Shared resources that are constantly diminishing are likely to push nations to each other’s throats. South China Sea is another example in the tug of war over resources between some of the major emerging powers that can result in escalation of tensions at any point in time. Pakistan and India, both nuclear powers have fought three full-fledged wars in the past and have a history of hostilities towards each other over the occupation of Jammu and Kashmir, which is a major water source for the primarily agrarian economies of both countries.
Climatic factors, by far, do not work on their own accord but serve as triggers. They combine with other factors like fraught governance, grievances from authoritarian regimes, ethnic and religious issues, operating under the guise of all these problems. It may not be very obvious but it has for years worked as an underlying agent in disruption of peace. With the expected rise in catastrophes of climate change the world is fast plunging into an era where the fore mentioned issues will determine the faith of relations between states and civilizations.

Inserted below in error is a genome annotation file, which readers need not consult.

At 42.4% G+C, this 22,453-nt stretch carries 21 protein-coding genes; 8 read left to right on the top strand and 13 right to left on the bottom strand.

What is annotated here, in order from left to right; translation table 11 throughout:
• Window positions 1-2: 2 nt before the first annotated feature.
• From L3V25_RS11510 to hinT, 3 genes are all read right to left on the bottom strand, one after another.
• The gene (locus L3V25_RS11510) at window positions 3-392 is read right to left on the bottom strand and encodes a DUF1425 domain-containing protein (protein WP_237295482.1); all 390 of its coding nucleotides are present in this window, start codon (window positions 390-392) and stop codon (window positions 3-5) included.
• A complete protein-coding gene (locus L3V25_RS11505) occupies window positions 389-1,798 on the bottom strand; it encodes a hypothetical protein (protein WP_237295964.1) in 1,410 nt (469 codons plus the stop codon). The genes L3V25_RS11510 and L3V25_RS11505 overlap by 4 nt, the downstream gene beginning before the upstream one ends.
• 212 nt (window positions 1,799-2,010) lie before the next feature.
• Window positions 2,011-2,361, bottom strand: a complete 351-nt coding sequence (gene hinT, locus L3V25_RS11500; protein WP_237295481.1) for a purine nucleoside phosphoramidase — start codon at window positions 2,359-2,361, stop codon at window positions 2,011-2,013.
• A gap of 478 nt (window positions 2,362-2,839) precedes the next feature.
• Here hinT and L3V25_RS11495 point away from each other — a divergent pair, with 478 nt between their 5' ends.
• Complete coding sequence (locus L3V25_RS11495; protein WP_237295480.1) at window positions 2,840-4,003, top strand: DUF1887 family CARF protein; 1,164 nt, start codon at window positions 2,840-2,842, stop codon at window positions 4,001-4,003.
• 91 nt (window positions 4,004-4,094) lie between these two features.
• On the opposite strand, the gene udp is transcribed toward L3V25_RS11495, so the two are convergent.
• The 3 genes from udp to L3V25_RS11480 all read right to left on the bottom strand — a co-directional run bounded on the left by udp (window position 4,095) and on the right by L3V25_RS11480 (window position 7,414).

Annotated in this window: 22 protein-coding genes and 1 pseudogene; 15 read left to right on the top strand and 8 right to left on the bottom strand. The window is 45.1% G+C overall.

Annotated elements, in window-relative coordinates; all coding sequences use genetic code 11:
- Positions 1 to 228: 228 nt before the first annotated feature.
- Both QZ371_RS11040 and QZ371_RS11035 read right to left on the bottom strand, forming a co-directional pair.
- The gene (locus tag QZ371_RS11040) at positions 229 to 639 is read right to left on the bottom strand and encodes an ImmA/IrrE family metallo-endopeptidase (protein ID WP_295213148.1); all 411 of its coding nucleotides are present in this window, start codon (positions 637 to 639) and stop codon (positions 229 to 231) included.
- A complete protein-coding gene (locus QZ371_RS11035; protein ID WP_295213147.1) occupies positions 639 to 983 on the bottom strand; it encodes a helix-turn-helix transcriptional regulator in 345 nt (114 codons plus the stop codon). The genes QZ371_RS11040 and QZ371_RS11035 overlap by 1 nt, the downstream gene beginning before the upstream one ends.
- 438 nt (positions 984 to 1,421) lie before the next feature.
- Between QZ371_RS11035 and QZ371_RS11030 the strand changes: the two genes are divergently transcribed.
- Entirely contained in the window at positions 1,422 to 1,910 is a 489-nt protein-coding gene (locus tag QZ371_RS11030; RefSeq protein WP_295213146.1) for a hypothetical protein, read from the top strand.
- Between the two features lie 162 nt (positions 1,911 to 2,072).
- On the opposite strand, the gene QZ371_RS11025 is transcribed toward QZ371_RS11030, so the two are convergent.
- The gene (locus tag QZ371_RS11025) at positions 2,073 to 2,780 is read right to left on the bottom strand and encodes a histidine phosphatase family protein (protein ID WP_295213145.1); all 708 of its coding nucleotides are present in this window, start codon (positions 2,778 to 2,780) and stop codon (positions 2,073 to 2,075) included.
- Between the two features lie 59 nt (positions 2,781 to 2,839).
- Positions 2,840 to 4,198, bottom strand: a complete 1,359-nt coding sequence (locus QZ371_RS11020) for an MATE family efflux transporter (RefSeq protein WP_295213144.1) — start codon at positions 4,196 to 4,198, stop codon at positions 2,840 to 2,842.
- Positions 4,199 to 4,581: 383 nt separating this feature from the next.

Ayesha Ilyas has completed her M.Phil in International Relations from National Defence University, Islamabad. She is currently working as an intern at the CSCR.